By Dan Guttenplan
---- — Eric McDonald doesn’t want to say he’s shocked to learn he’s run the fastest mile in the nation among Division 2 college track athletes this season.
Still, the word ‘shocked’ finds its way into just about every sentence the UMass Lowell senior speaks as he reflects on the mile that put him on the national stage early in the indoor season.
“I wouldn’t say I’m shocked, but it’s surprising that I’m running this fast this early in the season,” said McDonald, a 2009 Pentucket Regional High alumnus. “This whole journey has been kind of a shock. At the same time, it’s right where I saw myself in my senior year.”
McDonald, a Groveland resident, struggled through an injury-plagued junior season when he had stress-related bone injuries to his hip and femur. He was sidelined from October to February, wiping out much of his cross-country and indoor seasons, and leaving him shy of peak condition for the outdoor season.
He returned this fall for his senior cross-country season, and delivered his best three-month stretch of running in his college career. He qualified for the NCAA Division 2 cross-country nationals at Missouri Southern University, where he capped the season by finishing 46th out of 245 competitors.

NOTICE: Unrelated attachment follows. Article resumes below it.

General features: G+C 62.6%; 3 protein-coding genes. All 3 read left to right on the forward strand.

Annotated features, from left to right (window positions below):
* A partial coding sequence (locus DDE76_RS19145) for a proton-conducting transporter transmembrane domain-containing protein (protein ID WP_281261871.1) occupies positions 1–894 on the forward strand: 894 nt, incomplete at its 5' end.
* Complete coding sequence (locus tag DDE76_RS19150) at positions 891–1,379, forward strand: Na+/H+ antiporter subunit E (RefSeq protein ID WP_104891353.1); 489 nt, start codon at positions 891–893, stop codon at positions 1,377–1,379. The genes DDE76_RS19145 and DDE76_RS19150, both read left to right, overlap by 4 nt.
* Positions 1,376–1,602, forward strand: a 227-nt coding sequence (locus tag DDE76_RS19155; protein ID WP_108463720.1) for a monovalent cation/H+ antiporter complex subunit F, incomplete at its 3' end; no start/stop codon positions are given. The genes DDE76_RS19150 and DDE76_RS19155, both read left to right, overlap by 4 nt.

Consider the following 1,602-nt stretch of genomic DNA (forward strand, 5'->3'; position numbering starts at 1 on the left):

The winter season couldn’t have started any better for McDonald. On Saturday, he won the mile and posted the fastest time in the country this year at the Tufts University Jumbo Invitational at the Gantcher Center. McDonald finished in 4:16.09 on a 200-meter flat track, which translates to a time of 4:12.86 on a banked track, which will be used at the NCAA Championship.
Earlier this season, McDonald posted the second-fastest time in the 3K this season to date, finishing in 8:15.00 at an invitational at Boston University.
“A lot of the guys out west haven’t had a meet yet, so we’ll see the list of top results build up in the next few weeks,” McDonald said. “At the same time, I’ve put myself in a good position. The shape I’m in right now, it’s exactly where I want to be.”
Typically, the top indoor track athletes in Division 2 are on teams west of the Mississippi River, but McDonald believes he has established himself as a potential national-championship contender in both the 3K and mile. His goal is to run the mile between 4:05 and 4:08 by the end of the season. His best time in high school was a 4:19.
“I see myself competing with the top guys at nationals,” McDonald said. “I’m on the list in both the 3K and mile. Now, I’m focusing on improving, getting stronger, and competing with those guys out west. Pretty soon, they’ll start running their fast times, and I want to see where I match up.”